Science Fiction by Women: Afrofuturism Edition

Author Nisi Shawl spoke at the Woodson Regional Library earlier this month about the effect that author Octavia Butler had on her personally and professionally. She was there as part of the One Book, One Chicago series of programs and CPL’s celebration of African American History Month. Did you get to go? If you did, please comment below and tell us what you thought of it. 

Nisi Shawl's latest novel, Everfair, was nominated for a 2016 Nebula Award, and her collection of short stories, Filter House, received special mention for the James Tiptree, Jr. Award.

Why not check out some books by other award-winning black women science fiction and fantasy authors? Here are just a few to get you started.

Octavia Butler’s Parable of the Sower won the 1995 Nebula Award for Best Novel. In the same year, she won the MacArthur Foundation Genius Grant.

Nalo Hopkinson’s Skin Folk won the 2002 World Fantasy Award for Best Story Collection.

Nnedi Okorafor’s Binti won both the Nebula and Hugo Awards for Best Novella in 2016.

N.K. Jemisin’s The Stone Sky won the Nebula and Hugo Awards for Best Novel and the Locus Award for Best Fantasy in 2018.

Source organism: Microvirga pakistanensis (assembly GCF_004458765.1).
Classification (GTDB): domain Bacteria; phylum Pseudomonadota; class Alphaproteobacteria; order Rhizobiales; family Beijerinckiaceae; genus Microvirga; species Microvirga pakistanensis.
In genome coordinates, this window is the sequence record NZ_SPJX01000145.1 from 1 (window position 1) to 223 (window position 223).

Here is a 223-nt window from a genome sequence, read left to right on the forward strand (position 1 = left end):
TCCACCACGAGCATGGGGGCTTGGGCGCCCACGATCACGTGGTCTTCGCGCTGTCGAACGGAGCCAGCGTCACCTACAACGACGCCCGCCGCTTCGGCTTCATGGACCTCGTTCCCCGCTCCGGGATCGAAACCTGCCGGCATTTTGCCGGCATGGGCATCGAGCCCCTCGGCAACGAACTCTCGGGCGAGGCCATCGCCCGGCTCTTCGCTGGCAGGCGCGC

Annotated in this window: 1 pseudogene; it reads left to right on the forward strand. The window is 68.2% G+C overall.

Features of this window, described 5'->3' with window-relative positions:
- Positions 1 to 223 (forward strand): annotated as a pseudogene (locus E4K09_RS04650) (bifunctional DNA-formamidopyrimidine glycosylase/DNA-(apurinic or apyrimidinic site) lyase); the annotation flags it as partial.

Tananarive Due’s short story collection Ghost Summer won the 2016 British Fantasy Award.

Andrea Hairston’s Mindscape won the Carl Brandon Parallax Award and was a finalist for both the James Tiptree, Jr. Award and the Philip K. Dick Award.

Karen Lord’s Redemption in Indigo won multiple awards (too many to mention here) and was nominated for the World Fantasy Award for Best Novel. Karen Lord was also nominated for the John W. Campbell Award for Best New Writer.

Rivers Solomon's An Unkindness of Ghosts won the 2018 Firecracker Award in Fiction for Independently and Self-Published Literature from the Community of Literary Magazines and Presses.

Eve Ewing's poetry collection Electric Arches won the 2018 Alex Award from the Young Adult Library Services Association.

Nicky Drayden's The Prey of Gods won the 2018 Compton Crook Award for best first novel of the year.

For more Afrofuturism, see our Afrofuturism in Science Fiction booklist. And while you're reading science fiction, don't forget to read this year's One Book One Chicago selection, Do Androids Dream of Electric Sheep.